The Sikh community has reacted vociferously to this deposition and inference made by the five-member bench led by the Chief Justice of India, Ranjan Gogoi. Their essential objection is that Sikhism has been misrepresented and misunderstood.

Also read: Ayodhya and After: Why Muslims Should Not Reject the Five Acre Compromise

But what exactly are “janam sakhis”?

The literal translation would be “life stories” or in other words, tazkiras or written hagiographies and malfusat (compilations of conversations of a saint) that became popular during the rise of the Sufi movement in North India in about 12–13th century. As its contemporaries, it was natural for Bhakti saints (Sants) to borrow this form of remembrance/ recording from the Sufis.

This accounts for records of Kabir Bani and Baba Farid Ganj-i-Shakkar’s philosophical discourses and many others (that have been reproduced in the Guru Granth Sahib, the holy book of the Sikhs).

As was the norm of the day, many of the saints, addressed their faithful in various literary forms. The most common of which were oral literary forms such as dohas (couplets), pads (short lyrics set to music/ raga) and sakhis (is a form of doha with roots in Sanskritic tradition of Aparbrhamsa).

The first compilation of Sant poetry which bears a definite date, according to historians, is the Adi Granth i.e., the holy book of the Sikhs, compiled by Guru Arjan in 1603–1604.

The Sants from this time are divided into two main groups. The northern group includes poets from the North-West region of Punjab, Rajasthan and the Gangetic valley, whose figurehead is Kabir and the southern group that includes Maharashtra, and whose figurehead is Namdev. The difference between the two groups is that the north group is defined by strong anti-Brahminical overtones, while the southern group was strongly wedded to the Vedantic tradition or the authority of the Vedas and the Vaishnava tradition.

The North group to which Guru Nanak Dev belonged, as his affinity for Kabir, demonstrates, makes fun of Vedic teaching, rituals, and knowledge. Kabir though Muslim, rejects the authority of the Quran. Guru Nanak Dev asserts that he’s neither Hindu nor Muslim. Here not only “sruti” and “smriti” of scriptures are disregarded but the authority of scriptures as such, which is viewed as the privilege of the Brahmins.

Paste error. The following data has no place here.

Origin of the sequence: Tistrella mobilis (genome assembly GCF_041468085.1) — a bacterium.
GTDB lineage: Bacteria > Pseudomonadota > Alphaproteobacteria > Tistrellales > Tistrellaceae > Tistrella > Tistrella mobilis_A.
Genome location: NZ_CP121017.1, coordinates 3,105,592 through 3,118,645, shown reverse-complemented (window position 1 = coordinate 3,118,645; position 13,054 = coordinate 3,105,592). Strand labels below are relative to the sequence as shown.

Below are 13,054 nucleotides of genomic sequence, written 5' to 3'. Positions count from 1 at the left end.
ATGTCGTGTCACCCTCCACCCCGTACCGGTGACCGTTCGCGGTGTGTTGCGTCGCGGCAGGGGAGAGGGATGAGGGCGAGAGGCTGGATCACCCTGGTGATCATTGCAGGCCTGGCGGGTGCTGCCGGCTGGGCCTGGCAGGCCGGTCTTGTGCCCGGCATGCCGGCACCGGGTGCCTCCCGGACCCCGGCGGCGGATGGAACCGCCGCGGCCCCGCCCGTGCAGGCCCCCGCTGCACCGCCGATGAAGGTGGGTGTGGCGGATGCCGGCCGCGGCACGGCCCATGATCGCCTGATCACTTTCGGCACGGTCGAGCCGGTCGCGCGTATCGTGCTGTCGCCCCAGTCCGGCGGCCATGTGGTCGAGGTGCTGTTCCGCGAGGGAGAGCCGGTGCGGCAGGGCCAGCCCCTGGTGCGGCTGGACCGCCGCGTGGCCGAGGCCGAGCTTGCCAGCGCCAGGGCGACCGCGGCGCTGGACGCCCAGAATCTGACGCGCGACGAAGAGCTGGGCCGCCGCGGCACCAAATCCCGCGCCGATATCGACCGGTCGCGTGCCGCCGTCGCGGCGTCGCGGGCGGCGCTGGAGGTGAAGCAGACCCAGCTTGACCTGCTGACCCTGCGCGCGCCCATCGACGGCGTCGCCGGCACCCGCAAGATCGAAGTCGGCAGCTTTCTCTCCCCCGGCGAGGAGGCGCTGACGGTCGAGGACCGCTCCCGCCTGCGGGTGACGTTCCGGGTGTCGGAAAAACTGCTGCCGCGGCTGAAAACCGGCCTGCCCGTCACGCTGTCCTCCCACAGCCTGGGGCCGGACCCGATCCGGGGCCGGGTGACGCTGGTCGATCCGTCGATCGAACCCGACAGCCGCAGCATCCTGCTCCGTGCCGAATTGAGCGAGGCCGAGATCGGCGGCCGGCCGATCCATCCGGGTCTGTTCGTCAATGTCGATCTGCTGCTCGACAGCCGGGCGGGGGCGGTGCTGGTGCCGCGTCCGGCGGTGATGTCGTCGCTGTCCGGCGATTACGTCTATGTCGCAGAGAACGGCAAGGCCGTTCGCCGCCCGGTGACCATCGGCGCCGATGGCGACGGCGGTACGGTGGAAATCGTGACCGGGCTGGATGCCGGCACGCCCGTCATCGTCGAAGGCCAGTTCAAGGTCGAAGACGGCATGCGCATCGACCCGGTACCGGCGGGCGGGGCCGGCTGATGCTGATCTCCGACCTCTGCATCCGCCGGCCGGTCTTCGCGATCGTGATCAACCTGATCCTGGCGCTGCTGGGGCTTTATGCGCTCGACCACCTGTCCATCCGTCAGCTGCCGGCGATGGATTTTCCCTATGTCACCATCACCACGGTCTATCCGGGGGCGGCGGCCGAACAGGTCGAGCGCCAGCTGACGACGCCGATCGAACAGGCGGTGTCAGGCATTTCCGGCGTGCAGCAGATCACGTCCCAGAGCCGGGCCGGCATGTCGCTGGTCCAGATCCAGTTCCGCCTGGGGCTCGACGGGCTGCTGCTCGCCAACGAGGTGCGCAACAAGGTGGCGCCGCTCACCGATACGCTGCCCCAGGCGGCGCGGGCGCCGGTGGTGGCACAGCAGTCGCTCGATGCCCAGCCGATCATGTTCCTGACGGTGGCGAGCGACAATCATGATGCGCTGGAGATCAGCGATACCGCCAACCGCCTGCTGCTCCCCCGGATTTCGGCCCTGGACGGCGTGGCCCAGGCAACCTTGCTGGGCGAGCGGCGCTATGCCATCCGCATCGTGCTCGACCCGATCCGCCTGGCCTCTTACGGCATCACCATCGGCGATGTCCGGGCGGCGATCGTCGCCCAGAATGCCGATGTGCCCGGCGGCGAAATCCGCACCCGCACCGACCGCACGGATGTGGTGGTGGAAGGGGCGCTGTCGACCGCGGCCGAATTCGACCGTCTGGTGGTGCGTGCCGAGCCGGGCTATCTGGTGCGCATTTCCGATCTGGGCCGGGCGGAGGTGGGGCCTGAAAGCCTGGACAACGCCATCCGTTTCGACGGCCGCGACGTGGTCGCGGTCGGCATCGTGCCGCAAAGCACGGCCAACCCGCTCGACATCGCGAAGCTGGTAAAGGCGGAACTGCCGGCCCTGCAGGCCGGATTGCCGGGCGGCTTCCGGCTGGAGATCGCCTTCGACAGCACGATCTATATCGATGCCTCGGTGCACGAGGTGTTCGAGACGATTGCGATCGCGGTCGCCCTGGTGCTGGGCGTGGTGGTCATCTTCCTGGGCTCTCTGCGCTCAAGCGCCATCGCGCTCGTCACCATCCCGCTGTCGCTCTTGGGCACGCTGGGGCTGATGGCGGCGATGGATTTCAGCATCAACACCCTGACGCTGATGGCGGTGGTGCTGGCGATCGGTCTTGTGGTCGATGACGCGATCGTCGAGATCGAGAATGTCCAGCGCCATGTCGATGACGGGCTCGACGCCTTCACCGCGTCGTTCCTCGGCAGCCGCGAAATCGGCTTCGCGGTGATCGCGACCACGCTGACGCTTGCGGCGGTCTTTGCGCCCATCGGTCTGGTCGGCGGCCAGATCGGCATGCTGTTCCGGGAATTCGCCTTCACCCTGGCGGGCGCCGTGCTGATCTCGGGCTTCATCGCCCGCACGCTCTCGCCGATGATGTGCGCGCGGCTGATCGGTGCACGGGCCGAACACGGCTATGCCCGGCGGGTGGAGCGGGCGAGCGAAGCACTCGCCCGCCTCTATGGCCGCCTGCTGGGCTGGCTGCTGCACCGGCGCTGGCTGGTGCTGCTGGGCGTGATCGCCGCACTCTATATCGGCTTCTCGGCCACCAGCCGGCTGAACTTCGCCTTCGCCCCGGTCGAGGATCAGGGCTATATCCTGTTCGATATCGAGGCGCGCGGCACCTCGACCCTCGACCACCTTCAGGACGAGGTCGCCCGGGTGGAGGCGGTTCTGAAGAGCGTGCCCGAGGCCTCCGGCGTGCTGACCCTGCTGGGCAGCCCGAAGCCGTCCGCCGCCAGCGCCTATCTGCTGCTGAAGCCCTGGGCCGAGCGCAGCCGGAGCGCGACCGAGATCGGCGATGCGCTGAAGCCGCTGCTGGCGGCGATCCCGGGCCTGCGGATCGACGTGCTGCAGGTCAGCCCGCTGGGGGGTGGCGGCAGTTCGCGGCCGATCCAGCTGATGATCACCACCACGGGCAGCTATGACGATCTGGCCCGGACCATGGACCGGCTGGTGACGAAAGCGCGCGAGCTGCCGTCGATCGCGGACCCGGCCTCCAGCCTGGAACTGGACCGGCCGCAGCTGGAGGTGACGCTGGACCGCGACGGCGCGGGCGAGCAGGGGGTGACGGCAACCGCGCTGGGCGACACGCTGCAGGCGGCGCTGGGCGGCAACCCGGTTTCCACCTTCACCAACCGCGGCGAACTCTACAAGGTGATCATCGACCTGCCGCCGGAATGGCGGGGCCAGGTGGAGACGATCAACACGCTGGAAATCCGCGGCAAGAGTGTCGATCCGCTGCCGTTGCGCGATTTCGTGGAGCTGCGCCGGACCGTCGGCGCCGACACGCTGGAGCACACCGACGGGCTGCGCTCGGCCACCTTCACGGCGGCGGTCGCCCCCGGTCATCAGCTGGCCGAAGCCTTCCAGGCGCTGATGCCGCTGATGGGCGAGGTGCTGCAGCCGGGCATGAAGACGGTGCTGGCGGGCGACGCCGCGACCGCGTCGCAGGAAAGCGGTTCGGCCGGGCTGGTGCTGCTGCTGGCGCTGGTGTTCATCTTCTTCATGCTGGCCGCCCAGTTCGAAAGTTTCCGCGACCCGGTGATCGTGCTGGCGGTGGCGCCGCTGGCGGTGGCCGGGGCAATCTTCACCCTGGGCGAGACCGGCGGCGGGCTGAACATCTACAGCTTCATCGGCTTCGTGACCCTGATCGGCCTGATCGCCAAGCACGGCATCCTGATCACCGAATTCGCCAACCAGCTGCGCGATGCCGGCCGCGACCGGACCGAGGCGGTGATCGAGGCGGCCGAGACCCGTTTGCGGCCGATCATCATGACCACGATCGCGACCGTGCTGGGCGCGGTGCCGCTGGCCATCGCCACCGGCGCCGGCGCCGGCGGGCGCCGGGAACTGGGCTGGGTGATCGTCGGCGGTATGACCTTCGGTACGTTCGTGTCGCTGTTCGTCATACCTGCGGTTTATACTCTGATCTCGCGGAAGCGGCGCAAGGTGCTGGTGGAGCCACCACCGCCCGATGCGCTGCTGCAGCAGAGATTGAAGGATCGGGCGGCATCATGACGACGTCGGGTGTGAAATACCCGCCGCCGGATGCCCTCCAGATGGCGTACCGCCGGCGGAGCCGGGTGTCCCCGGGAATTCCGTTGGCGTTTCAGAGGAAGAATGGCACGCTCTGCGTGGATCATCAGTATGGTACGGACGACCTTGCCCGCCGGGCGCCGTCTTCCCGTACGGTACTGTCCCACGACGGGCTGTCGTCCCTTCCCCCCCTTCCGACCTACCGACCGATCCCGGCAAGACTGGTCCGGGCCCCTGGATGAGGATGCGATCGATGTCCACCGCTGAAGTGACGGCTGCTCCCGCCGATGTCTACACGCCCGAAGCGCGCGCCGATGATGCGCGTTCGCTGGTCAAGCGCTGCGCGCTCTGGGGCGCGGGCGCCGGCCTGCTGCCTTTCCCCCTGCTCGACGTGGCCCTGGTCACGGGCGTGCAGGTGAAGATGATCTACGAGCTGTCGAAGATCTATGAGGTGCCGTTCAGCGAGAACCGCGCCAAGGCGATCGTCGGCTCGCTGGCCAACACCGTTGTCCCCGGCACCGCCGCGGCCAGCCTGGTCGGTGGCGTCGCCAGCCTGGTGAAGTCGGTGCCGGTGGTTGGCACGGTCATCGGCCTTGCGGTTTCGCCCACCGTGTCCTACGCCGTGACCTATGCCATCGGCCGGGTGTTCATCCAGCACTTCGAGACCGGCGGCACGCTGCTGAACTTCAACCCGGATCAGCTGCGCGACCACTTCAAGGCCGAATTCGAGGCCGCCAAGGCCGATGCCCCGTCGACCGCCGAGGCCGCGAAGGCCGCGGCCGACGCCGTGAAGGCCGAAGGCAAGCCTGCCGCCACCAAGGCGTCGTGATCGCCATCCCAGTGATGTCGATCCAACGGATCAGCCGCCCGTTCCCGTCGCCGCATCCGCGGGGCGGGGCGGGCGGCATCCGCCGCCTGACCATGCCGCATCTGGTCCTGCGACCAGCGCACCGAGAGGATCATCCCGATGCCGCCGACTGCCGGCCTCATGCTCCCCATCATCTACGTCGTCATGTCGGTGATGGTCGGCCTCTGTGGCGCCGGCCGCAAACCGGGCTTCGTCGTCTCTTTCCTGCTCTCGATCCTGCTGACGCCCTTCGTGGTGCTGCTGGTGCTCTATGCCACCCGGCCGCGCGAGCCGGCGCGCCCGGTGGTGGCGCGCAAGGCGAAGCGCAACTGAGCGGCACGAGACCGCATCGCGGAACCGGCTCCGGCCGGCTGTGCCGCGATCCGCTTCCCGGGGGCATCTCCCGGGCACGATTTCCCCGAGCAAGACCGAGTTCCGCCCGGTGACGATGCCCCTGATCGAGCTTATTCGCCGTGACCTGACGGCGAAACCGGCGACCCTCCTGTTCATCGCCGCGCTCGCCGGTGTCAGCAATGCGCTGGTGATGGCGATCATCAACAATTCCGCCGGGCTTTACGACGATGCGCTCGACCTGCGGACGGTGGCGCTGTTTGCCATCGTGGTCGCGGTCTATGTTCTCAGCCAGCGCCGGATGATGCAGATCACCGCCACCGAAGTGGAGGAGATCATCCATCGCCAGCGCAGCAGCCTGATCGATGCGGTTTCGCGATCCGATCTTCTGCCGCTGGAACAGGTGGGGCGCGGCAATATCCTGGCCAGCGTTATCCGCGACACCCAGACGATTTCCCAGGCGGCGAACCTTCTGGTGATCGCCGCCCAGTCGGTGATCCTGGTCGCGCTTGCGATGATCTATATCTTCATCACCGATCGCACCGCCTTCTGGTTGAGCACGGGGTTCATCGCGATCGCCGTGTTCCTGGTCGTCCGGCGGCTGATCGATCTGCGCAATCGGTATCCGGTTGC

As the following Sakhi of Kabir demonstrates:

“Brahmin is the guru of the world
but he is not the guru of the devotees
He got entangled in his four Vedas
and there he died”

Guru Nanak Dev like Kabir rejected idol worship and the ritual barriers between castes based on the notion of pollution. He held pilgrimage to holy spots and holy baths as totally irrelevant to man seeking salvation. In fact, studies show, that Guru Nanak Dev’s position is in many places identical to that of Buddhists and Jains of old. The belief in nirguna — one formless whole — Ek Onkar re-asserts this position. How could such a man have gone for darshan or a pilgrimage, as suggested in the deposition?

The question that arises here then is what “janam sakhis” were presented before the Court? Going by the dates of the sakhis mentioned in the deposition it is clear that all the sakhis date from the 18th century and later when the Brahminical revivalism becomes evident. So, only a detailed study of these sakhis, on whether they represent the Vedantic scholarship or the nirgun view of the world held by Guru Nanak Dev as recorded by Guru Arjan can decide the matter.

Punjab, Rajasthan and the Gangetic valley are the repository of an alternate idea of India. And this idea of India cannot be overturned by a bench of judges. As a legal expert commented, “The law and state cannot and should not tell us what is essential or non-essential in a religion. The judiciary is not supposed to take over the role of the clergy.”

The article was originally published on Medium. You can read it here